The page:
Insulation - approximately 20% of the dwelling heat loss occurs through un-insulated basement walls. Leaving these walls un-insulated can result in condensation occurring on these cool basement wall surfaces. Basement wall insulation is an essential consideration to save energy, keep basement walls warm and reduce the potential for moisture problems. Additional information on this topic can be found in books, magazines or on internet web sites such as: http://www.buildingscience.com/resources/foundations/Understanding_Foundations.pdf

Exterior walls adjacent to finished space shall be insulated. Insulating basement walls is inexpensive and provides a

significant reduction in energy usage. When insulating the walls, do not forget to insulate the exposed rim joist at the top of the walls.

A vapor retarder or barrier is not recommended on the warm side of concrete walls between the insulation and the basement space because moisture that migrates through the concrete wall may be trapped within the wall. This may lead to mold and other moisture related problems in the wall cavity. Moisture that may accumulate with cavities adjacent to foundations should be allowed to dry to the interior through the gypsum board. Foam board is thought by some to be a preferred insulating material for basement concrete walls. Foam board should be applied directly to the concrete wall, and should be covered by ½ inch gypsum board. A more detailed discussion of this issue can be found at the website listed above.

Wood framed walls (including the joist cavity at the rim joist) shall be insulated to provide a minimum R-13 insulation.

Moisture vapor retarders – The vapor retarder helps control air infiltration, and keeps moisture on the warm side (interior side) of the wall where it can be effectively controlled.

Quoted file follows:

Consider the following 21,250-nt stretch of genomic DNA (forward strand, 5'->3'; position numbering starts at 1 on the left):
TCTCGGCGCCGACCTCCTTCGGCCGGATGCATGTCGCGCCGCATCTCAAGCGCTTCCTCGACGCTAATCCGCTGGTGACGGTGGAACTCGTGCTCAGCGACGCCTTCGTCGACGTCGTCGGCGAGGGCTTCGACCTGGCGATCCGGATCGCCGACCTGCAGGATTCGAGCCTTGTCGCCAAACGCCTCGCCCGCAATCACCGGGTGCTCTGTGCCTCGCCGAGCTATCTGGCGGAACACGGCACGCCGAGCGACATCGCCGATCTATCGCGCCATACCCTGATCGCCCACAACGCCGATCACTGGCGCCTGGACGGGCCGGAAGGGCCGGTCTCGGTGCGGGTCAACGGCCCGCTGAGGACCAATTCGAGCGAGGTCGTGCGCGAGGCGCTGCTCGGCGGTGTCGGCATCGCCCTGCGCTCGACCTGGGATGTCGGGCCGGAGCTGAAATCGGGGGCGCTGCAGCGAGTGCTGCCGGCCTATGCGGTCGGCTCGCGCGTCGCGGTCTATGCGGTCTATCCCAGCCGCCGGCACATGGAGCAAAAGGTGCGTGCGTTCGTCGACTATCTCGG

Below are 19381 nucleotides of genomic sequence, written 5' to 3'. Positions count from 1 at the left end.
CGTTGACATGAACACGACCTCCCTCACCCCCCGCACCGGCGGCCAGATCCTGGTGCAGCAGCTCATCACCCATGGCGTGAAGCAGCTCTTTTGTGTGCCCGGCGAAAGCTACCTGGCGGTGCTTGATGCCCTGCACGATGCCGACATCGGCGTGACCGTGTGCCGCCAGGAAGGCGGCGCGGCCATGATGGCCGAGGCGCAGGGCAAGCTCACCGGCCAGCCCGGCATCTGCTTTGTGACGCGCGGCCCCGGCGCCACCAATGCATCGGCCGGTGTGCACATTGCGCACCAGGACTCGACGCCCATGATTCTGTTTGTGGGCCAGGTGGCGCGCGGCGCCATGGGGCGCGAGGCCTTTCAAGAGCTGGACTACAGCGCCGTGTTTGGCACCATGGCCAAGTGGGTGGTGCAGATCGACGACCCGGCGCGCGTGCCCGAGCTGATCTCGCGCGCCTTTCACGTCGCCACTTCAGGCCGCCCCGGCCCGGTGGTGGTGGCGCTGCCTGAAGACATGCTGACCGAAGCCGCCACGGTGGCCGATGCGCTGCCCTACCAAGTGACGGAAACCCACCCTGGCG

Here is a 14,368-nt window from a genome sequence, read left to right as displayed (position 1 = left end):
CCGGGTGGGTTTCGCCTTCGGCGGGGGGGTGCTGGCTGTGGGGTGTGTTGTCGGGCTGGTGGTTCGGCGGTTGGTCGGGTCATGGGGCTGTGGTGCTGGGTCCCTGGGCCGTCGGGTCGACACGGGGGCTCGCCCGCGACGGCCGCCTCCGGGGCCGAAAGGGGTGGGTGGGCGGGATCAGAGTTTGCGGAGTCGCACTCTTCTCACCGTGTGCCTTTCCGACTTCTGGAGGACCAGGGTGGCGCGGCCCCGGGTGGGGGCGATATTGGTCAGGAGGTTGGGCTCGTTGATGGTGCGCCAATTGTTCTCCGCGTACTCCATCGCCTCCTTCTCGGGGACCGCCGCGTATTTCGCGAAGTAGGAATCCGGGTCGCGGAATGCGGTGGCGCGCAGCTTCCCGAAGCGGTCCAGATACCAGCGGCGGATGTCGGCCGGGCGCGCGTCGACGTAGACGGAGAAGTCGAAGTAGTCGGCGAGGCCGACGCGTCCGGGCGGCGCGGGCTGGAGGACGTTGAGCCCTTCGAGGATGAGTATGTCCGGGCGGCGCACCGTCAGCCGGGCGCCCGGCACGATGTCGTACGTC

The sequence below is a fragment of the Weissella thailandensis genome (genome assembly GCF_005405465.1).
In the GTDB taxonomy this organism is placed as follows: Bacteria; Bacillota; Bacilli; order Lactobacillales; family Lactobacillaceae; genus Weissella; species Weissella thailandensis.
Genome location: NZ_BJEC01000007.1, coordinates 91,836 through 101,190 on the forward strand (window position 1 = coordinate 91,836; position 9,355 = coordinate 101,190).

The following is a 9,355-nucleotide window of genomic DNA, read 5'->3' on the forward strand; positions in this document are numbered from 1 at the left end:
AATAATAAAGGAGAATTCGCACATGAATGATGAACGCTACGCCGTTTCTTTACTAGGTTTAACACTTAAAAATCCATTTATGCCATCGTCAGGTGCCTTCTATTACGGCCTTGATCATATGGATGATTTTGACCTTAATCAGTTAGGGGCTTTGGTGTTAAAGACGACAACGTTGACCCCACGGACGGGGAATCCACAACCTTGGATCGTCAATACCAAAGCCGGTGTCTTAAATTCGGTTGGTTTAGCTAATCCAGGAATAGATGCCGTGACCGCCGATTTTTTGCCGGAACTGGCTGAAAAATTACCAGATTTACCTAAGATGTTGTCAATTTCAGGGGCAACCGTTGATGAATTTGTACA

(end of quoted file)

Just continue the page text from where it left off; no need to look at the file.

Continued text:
Note: Some vapor retarders such as kraft faced paper, are highly flammable. The building code does not allow these flammable vapor retarders to be left exposed. A wall covering material must be applied to separate these products from the usable space. The recommended covering material is ½” gypsum board. Note: Vapor retarders are not required in Overland Park.

Windows – Windows contribute significantly to energy efficiency. New windows shall have an energy efficiency (U-value) of U = 0.4 or less (minimum double glazed window). Single pane windows with storms are not permitted.

If new doors or windows are installed it is extremely important to install them so they are effectively flashed and sealed to keep water from penetrating the structure. Read and follow the window installation instructions. Caulk liberally under the nailing fin so the caulk oozes out around the edges of the fin. Exterior flashing is required above exterior trim piece above the window. The flashing must extend under the siding and over trim piece (Note: Panel siding may require notching so the flashing can be applied).

Air infiltration – Controlling air infiltration significantly increases overall comfort, reduces energy usage, and minimizes moisture migration that contributes to mold growth, and other detrimental effects. Holes for water spigots, air conditioner lines, electrical conductors, cable TV, and exhaust ducts should be sealed with foams or caulks that are made for protection of penetration that are exposed to weather. Doors and windows should be sealed between the frame and the rough opening with approved insulation or foam. Weather stripping should be applied around door openings.